The Roads of Marble
Thanks to the major quarries exploited since the mid I century B.C., Tuscany witnessed the formation of a veritable marble civilisation. This term indicates not only the refined and complex technology needed to extract and transport the enormous blocks, but also the society that for centuries has lived off of this precious resource.
The Historical Tradition of Marble
In the past, marble constituted one of the principal stone materials used in decorative and artistic apparatuses. In particular, in the Greco-Roman period, this material was one of the principal elements of production and economic activities. The archaeological evidence relative to Roman excavation, such as the Roman quarry at the Colonnata field, therefore proves interesting and of considerable importance.
During the Medici period, the marble industry received strong stimulus in Versilia. Seravezza, in particular, played an important strategic role in Medici politics, located as it was in the middle of an area rich in marble and iron fields. Michelangelo Buonarroti showed particular interest for the marble of the Apuane Alps, indeed valorising the marble fields of the spectacular Mount Altissimo.
Today, the mining area of the Apuane Alps represents one of the most important centres in the world for working this stone material, both in the building sector for architectural and decorative uses, and in the industrial ambit for chemical and glass industries.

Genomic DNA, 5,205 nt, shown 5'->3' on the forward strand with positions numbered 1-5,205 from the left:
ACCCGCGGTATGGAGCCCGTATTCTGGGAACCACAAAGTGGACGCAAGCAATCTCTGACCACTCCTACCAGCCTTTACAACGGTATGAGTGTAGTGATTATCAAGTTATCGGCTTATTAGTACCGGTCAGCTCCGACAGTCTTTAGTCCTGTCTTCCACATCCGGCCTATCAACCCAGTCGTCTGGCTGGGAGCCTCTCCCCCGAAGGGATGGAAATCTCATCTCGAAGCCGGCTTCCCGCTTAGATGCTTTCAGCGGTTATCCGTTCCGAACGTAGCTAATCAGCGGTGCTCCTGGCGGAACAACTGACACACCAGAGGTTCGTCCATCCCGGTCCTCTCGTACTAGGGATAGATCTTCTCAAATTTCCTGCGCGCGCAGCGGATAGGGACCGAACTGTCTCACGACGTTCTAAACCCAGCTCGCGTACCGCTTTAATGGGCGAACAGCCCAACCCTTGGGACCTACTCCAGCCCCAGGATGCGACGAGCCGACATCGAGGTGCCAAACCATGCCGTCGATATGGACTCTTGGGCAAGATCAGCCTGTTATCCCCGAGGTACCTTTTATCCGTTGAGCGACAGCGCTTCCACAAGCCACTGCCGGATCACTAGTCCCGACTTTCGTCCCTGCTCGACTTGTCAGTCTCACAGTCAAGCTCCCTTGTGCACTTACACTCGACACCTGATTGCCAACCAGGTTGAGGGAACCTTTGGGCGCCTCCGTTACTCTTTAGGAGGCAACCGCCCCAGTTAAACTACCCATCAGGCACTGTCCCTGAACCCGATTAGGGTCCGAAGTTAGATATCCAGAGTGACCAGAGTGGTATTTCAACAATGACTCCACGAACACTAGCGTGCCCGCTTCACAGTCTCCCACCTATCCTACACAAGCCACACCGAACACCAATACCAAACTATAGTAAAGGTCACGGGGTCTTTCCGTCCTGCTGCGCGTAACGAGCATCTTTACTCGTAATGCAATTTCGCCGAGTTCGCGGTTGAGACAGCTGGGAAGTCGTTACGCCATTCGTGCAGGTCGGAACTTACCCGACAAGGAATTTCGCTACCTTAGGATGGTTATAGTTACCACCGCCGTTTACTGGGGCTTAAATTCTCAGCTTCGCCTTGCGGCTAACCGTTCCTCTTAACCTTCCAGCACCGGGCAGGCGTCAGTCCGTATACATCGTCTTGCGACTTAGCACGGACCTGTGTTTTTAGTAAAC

The Places of Marble
The historical-cultural attraction and beauty of the landscape of the Apuane Alps render it a particularly fascinating location for a technical-scientific itinerary, which can also become the opportunity for an outing in nature. The marble area presents numerous and evident material signs tied to the activities of mining, working and commercialising this precious mineral resource.
Many marble quarries are situated between the provinces of Lucca and Massa-Carrara, delineating an extremely fascinating landscape facing the Versilia coast. From Mount Altissimo to the marble fields of Torano, Miseglia and Colonnata, it is a succession of quarries and vertiginous, white and shiny walls.
The impressive viaducts over Miseglia, the tunnel between Fantiscritti and Ravaccione, the bridges of Vara and the iron bridge of Vezzala are some of the testimonies of the old marble railway that started operating at the end of the 19th century and was retired in 1964. The railway made transporting marble more practical. Indeed, before it started operating, marble was transported by man by means of a complex operation of "sledding", wagons and drays pulled by oxen.
A small network of museums documents the work and popular customs tied to marble. Among these, worthy of mention are the Museum of Work and Popular Traditions of Historical Versilia, housed in the lovely Palazzo Mediceo in Seravezza, the "Luigi Bonacoscia" Ethnological Museum of the Apuane Alps in Massa and the Civic Museum of Marble in Carrara.
Also well worth visiting, to conclude the itinerary, are the numerous craftsmen’s workshops in Pietrasanta and the Museum of Drawings hosted in the porticoes of the former convent of Sant’Agostino, which contains the most significant plaster casts and preparatory drawings executed by the sculptors who worked, and still do, in the workshops of Versilia from the early 20th century until today.
Finally, not far from Pietrasanta lies the famous seaside resort of Forte dei Marmi, which owes its name to a marble warehouse where marble was collected awaiting to be loaded on "navicelli" (small boats). The warehouse is located in the vicinity of a fort built around 1788 by Grand Duke Peter Leopold.
Texts by Graziano Magrini
English translation by Victor Beard
Last update 15/feb/2008